How to write interview questions

This is an interview guide I wrote for a friend who was interviewing an artist for a radio story. You can use this guide as a primer for any kind of interview because the principles can be applied anywhere.


To get the best answers out of your subject, you’ll want to give them a chance to warm up. Only the most brilliant public speakers can start spouting gems without any prompting. In most cases you’ll want to ask your subject some preliminary questions to get them physically comfortable, comfortable with you, and to get their mental juices flowing.

These questions help tells you what the subject really wants to talk about and it makes them a participant in the process. An interview can feel like an interrogation; this makes it more collaborative.

  • What did you have for breakfast today? (Classic sound test question)
  • What would you like to make sure we cover in this interview today?
  • What is a question that you wish you were asked more often?
  • Do you have any questions for me?

Warming up the subject

I find it takes about 7–10 minutes of talking before your subject is able to articulate clear, honest answers to your deep questions. So I like to ask gentle questions to ease them in. This is also good opportunity to follow tangents which reveal questions you haven’t thought of. I like to ask questions that engage the subject’s senses.

  • Visual:
    • What does your workspace look like?
    • What is your setting for creating art?
  • Sound:
    • What do you listen to when you paint?
    • What does it sound like when…?
  • Touch/tactile:
    • Can you describe your workspace on a cold day?
    • When you close your eyes…
  • Process and time:
    • Is there a time of day that’s the most inspiring to you?
    • How do you get started when you take on a project?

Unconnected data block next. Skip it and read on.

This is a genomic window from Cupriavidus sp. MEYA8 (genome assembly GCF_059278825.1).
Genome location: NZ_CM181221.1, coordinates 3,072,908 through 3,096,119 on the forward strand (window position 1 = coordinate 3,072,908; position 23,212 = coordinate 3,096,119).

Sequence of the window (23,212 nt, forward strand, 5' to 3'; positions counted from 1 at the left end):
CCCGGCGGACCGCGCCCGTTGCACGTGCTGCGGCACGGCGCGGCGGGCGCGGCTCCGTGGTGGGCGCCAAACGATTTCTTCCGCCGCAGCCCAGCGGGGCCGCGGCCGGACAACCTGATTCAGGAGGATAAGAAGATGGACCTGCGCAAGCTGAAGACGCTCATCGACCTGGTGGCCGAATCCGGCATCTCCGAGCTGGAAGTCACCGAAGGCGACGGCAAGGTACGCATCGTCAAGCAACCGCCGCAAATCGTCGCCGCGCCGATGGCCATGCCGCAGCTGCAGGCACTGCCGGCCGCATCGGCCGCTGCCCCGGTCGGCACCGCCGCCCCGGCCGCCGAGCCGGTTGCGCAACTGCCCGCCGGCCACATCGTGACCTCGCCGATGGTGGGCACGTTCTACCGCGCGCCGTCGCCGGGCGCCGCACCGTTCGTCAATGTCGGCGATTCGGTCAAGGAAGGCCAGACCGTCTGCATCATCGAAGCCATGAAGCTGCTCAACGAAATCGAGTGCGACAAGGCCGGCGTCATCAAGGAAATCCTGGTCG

• People and relationships1:
    • Who are some sources of inspiration for you?
    • Do you think of your art as speaking to a specific person or people?

Categorize your questions

Divide a list of questions into categories. Conversations are rarely linear, and if your subject veers down a particularly fascinating rabbit hole, you’ll want to follow them. Categories let you easily glance at the headings and find relevant questions as your subject moves between topics. This can also help you move back to a topic if you want to revisit something.

What you don’t want to do is bulldoze through your questions in order, which is a common error. You’ll end up missing what the subject is saying because you’re focused on the next question in the list. That’s why I’d even recommend not numbering your questions (use bullets) to really drive the point home.

Closing questions

It’s useful to think of some questions with a wrap-up feel to bring the interview full circle.

  • Ask future-looking questions:
    • What are you looking forward to in…
    • What’s next for you…
    • Can you share a wish for the future?
  • Ask questions that make them think laterally:
    • What else are you working on?
    • What’s something else you are thinking about?
    • Where do other people in your position go after this?
  • Give them ways to connect to your audience:
    • How can people reach you or find you online?
    • What is something you’d like our audience to know/do?
  • Ask them a blank slate question2:
    • Is there anything I haven’t asked you that you’d like to share before we close the interview? Take a minute if you like.

  1. This gets your subject thinking about relationships. It’s a rich vein.

  2. Another way to invite your subject to cocreate the experience.